RevServer deployment on OSX Server

Keith Clarke keith.clarke at clarkeandclarke.co.uk
Sat Feb 19 06:17:03 EST 2011


Thanks Jaque but it looks very much like revServer, the LiveCode architecture and IDE simply aren't designed to support development and deployment of thin client, standards-based web applications.

If revServer is just a CGI in that scenario, I might as well use PHP - which is live, recognised, respected, broadly supported with tools frameworks and user communities.

It's 'horses for courses' and I got on the wrong one! ;-)  

On 18 Feb 2011, at 21:22, J. Landman Gay wrote:

> On 2/18/11 1:41 PM, Keith Clarke wrote:
>> Thanks for the clarification Jaque. So, I already had the current
>> LiveCode server before I 'invested' in the revServer myth.
> 
> Depends on what we're talking about. You asked about feature parity; in that respect, 3.5 and 4.x are similar as far as what you can do with server-side scripting and the engine itself. There are bug fixes in 4.x of course and some added commands and syntax that might be useful depending on what you need to do.
> 
> But as far as use and interface, the two are quite different. I find RevServer to be far easier to work with, debug, and write code for. I can use includes, CSS, and other native HTML features. Avoiding the older CGI tedium is a huge plus. Like I said, if you have ever tried to debug a CGI you are in for some major hair-pulling. And constructing HTML from a CGI is tedious, verbose, and often requires templates stored on the server which have to be read in and altered by script. Generating HTML from a CGI requires pages of "&quote&" syntax or merges. And then there is the astronomical number of trips back and forth between your server error logs -- which tell you almost nothing about what's really wrong -- and your text editor, which is where you'll be writing your scripts.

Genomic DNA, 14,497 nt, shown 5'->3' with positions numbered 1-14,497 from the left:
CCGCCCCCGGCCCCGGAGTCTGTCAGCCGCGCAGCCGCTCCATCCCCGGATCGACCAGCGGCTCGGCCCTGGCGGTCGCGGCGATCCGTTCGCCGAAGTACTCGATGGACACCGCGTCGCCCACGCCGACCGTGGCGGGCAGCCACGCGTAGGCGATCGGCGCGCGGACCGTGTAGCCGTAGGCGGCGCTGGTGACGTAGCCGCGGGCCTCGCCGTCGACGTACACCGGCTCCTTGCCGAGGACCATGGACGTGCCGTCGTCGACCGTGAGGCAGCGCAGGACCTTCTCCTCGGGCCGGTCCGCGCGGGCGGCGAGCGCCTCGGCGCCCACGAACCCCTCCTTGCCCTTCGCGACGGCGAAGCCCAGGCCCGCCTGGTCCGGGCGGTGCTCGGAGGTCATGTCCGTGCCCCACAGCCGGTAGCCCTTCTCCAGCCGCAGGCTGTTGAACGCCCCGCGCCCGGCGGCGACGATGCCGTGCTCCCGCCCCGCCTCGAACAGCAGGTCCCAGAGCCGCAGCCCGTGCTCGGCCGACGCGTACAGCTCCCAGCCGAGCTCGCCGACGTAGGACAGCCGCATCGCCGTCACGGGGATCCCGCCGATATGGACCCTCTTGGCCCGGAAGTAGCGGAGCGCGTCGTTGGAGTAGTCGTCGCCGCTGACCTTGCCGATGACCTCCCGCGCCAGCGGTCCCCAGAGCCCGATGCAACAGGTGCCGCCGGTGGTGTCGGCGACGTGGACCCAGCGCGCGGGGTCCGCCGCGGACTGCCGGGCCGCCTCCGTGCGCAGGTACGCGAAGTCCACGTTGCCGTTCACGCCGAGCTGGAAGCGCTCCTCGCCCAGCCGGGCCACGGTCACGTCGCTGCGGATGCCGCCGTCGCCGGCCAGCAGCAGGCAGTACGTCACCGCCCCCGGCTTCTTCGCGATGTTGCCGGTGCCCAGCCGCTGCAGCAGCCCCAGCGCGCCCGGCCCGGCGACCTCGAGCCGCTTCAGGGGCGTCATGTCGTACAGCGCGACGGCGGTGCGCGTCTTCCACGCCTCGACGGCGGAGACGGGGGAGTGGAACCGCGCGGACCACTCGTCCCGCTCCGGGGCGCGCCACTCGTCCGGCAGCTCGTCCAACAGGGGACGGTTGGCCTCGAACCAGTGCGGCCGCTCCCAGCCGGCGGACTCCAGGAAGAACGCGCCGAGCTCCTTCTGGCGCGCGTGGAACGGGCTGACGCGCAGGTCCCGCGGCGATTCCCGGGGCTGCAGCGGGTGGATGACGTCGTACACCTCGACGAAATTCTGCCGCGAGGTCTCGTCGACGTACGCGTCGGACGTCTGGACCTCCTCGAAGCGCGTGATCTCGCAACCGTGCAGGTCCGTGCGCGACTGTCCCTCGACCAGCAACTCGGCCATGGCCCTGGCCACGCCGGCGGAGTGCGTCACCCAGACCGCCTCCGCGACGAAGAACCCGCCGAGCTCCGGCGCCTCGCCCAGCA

> 
> When using irev, everything is integrated on one page. The HTML is native and doesn't need to be generated. You can mix normal HTML with LC scripting as needed. No translations or merges are necessary. Irev allows you to set a global flag that will put error messages right into the browser where you can read what's wrong immediately. IRev pages load as normal URLs like other web pages, without needing to call out to the CGI-bin directory.
> 
> If I never have to look at a server error log again, it will be too soon. The very first irev page I made was a re-make of an older CGI. Let me look that up...
> 
> Old CGI required:
>  In CGI-bin folder:
>    CGI text script to run everything (about 30 lines)
>    Text file of image names
>    Text file HTML template, for merging with generated output
>  In web directory:
>    Folder of images to display
>    HTML page containing an iFrame to display CGI output
> 
> New iRev page requires (all in web directory):
>  HTML-irev page with 2 lines of LiveCode script
>  Text file of image names
>  Folder of images to display
> 
> The page in action is here: <http://jacque.on-rev.com/codebits/flowerscgi.irev>. There's a link to my CGI tutorial there too if you want to see what's involved with those.
> 
> Sorry this got so long.
> 
> -- 
> Jacqueline Landman Gay         |     jacque at hyperactivesw.com
> HyperActive Software           |     http://www.hyperactivesw.com
> 
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